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Mekedatu Project: River Cauvery
- 28 May 2021
- 7 min read
Why in News
Recently, the Karnataka government has decided to challenge before the National Green Tribunal (NGT) its decision to appoint a joint committee.
- The joint committee is supposed to look into allegations of unauthorised construction activity taking place in Mekedatu, where Karnataka had proposed to construct a dam across the Cauvery.
- Mekedatu, meaning goat’s leap, is a deep gorge situated at the confluence of the rivers Cauvery and its tributary Arkavathi.
- Mekedatu Project:
- The Rs. 9,000 crore project aims to store and supply water for drinking purposes for the Bengaluru city. Around 400 megawatts (MW) of power is also proposed to be generated through the project.
- It was first approved by the Karnataka state government in 2017.
- It received approval from the erstwhile Ministry of Water Resources for the detailed project report and is awaiting approval from the Ministry of Environment, Forest and Climate Change (MoEFCC).
- The approval from MoEFCC is crucial because 63% of the forest area of the Cauvery Wildlife Sanctuary will be submerged.
- In 2018, Tamil Nadu approached the Supreme Court (SC) against the project even if Karnataka had held that it would not affect the flow of water to Tamil Nadu.
- In June 2020, during the Cauvery Water Management Authority’s meeting, Tamil Nadu reiterated its opposition to the project.
- Reasons for Opposition by Tamil Nadu:
- Tamil Nadu is opposed to any project being proposed in the upper riparian unless it was approved by the SC.
- Karnataka has no right to construct any reservoir on an inter-state river without the consent of the lower riparian state i.e. Tamil Nadu in this case.
- The project is against the final order of the Cauvery Water Disputes Tribunal (CWDT) in which the SC held that no state can claim exclusive ownership or assert rights to deprive other states of the waters of inter-state rivers.
- The CWDT and the SC have found that the existing storage facilities available in the Cauvery basin were adequate for storing and distributing water so Karnataka’s proposal is ex-facie (on the face of it) untenable and should be rejected outright.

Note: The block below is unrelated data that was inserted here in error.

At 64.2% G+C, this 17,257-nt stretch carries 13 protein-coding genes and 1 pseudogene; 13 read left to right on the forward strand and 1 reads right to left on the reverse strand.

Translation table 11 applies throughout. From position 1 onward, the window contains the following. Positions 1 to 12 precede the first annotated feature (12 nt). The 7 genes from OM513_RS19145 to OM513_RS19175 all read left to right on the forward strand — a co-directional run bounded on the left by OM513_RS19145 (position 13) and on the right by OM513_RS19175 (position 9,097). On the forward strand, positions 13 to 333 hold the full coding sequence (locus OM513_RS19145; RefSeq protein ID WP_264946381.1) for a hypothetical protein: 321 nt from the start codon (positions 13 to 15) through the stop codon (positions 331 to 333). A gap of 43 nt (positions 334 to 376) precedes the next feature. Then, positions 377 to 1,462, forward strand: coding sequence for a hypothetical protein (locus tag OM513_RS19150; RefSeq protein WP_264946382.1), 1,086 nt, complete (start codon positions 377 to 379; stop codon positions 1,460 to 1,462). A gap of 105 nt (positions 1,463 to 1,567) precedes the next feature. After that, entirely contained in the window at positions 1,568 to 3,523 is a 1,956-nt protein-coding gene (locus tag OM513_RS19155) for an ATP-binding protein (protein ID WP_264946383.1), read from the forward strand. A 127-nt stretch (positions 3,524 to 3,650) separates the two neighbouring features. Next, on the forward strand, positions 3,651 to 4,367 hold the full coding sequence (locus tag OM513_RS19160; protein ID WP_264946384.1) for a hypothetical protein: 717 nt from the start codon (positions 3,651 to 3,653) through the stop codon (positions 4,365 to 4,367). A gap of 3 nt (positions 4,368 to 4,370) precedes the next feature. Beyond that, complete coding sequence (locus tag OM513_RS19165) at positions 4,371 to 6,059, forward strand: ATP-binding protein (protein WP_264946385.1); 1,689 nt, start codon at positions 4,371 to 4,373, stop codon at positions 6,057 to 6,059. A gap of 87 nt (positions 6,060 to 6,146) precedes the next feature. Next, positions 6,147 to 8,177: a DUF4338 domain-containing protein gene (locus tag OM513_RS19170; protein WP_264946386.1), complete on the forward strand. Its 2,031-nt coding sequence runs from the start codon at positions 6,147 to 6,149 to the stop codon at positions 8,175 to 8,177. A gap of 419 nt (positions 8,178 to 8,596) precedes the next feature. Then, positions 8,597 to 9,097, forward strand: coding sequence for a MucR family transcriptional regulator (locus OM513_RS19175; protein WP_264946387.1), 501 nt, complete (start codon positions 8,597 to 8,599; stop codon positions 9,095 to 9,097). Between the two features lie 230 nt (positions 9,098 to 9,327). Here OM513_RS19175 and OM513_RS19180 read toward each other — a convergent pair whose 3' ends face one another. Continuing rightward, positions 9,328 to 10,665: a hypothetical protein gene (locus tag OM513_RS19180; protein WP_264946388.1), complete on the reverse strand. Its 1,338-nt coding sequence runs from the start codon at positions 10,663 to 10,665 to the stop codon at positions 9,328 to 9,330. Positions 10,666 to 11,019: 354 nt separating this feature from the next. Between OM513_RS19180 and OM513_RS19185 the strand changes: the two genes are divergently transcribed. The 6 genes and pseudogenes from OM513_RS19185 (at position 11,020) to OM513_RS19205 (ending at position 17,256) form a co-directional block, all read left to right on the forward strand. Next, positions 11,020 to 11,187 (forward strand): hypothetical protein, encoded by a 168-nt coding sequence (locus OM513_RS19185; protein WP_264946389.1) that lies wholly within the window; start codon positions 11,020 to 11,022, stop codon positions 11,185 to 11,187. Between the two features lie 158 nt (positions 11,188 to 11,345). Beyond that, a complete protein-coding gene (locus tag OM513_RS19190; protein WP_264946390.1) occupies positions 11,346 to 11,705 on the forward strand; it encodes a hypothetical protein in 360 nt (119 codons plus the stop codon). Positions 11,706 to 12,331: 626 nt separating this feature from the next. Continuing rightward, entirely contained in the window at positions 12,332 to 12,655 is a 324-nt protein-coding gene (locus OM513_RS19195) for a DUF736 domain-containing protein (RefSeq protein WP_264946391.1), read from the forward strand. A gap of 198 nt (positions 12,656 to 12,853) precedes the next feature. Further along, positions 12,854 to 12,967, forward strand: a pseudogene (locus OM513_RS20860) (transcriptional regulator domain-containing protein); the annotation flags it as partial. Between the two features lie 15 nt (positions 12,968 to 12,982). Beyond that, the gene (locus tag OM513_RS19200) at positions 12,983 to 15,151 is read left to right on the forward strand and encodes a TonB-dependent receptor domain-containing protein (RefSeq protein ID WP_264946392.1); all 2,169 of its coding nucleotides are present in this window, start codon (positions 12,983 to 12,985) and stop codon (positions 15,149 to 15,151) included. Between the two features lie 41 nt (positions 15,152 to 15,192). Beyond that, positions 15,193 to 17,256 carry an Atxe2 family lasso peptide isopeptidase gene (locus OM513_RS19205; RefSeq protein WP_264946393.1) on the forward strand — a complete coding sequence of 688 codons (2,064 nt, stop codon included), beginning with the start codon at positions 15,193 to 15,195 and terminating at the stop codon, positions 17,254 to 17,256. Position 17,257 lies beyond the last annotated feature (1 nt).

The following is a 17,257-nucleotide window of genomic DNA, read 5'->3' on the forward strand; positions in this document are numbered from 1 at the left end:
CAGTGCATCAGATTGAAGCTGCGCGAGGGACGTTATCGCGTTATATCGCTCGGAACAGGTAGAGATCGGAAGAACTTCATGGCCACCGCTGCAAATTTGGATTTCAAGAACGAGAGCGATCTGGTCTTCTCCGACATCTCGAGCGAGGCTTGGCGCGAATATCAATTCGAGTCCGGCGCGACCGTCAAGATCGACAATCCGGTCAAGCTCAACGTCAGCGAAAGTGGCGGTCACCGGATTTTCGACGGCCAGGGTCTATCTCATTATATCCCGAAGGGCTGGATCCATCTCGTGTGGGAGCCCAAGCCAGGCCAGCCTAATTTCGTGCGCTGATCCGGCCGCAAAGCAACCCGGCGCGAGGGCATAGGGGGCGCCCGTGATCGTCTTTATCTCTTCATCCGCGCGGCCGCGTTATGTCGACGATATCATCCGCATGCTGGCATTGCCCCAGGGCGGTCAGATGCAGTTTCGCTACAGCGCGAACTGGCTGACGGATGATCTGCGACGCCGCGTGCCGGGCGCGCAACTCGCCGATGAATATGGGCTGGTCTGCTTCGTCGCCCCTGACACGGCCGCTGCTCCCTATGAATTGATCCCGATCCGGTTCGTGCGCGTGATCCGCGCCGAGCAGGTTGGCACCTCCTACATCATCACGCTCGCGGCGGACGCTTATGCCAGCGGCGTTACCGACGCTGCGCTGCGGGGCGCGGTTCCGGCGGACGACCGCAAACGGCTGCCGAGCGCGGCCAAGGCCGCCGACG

- It has also held that the reservoir is not just for drinking water alone, but to increase the extent of irrigation, which is in clear violation of the Cauvery Water Disputes Award.
Cauvery River Dispute
- River Cauvery (Kaveri):
- It is known as ‘Ponni’ in Tamil also known as Ganga of the south, and it is the fourth largest river of southern India.
- It is a sacred river of southern India. It rises on Brahmagiri Hill of the Western Ghats in southwestern Karnataka state, flows in a southeasterly direction through the states of Karnataka and Tamil Nadu, and descends the Eastern Ghats in a series of great falls and drains into Bay of Bengal through Pondicherry.
- Some of its tributaries are Arkavathi, Hemavathi, Lakshmana Theertha, Shimsa, Kabini and Harangi.
- The Dispute:
- Historical Background:
- As the river originates in Karnataka, flows through Tamil Nadu with major tributaries coming from Kerala and drains into Bay of Bengal through Pondicherry the dispute therefore involves 3 states and one Union Territory.
- The genesis of the dispute is 150 years old and dates back to the two agreements of arbitration in 1892 and 1924 between the then Madras presidency and Mysore.
- It entailed the principle that the upper riparian state must obtain consent of lower riparian state for any construction activity viz. reservoir on the river Cauvery.
- Recent Developments:
- From 1974, Karnataka started diverting water into its four newly made reservoirs, without the consent of Tamil Nadu resulting in a dispute.
- To resolve the matter, the CWDT was established in 1990 which took 17 years to arrive at the final order (2007) on how Cauvery water should be shared between the 4 riparian states in normal rainfall conditions.
- In distress years, a pro-rata basis shall be used, it instructed. The government again took 6 year and notified the order in 2013.
- This was challenged in SC which directed Karnataka to release 12000 cusecs of water to Tamil Nadu prompting protests in the State.
- The final verdict of the SC came in 2018 where it declared the Cauvery a national asset and largely upheld the water-sharing arrangements finalised by the CWDT and also reduced the allocation of water from Karnataka to Tamil Nadu.
- As per the SC, Karnataka would get 284.75 thousand million cubic feet (tmcft), Tamil Nadu 404.25 tmcft, Kerala 30 tmcft and Puducherry 7 tmcft.
- It also directed the Centre to notify the Cauvery Management Scheme. The central government notified the ‘Cauvery Water Management Scheme’ in June 2018, constituting the ‘Cauvery Water Management Authority’ and the ‘Cauvery Water Regulation Committee’.
- Historical Background:
- The states need to shed the regional approach as the solution lies in cooperation and coordination, not in conflict. The planning must be done at the basin level to make the solution sustainable and ecologically viable.
- In the long term, there is a need to recharge the river through afforestation, river linking, etc and increased focus is needed on increasing water use efficiency viz. micro irrigation, awareness in people to prudently use water and water smart strategies.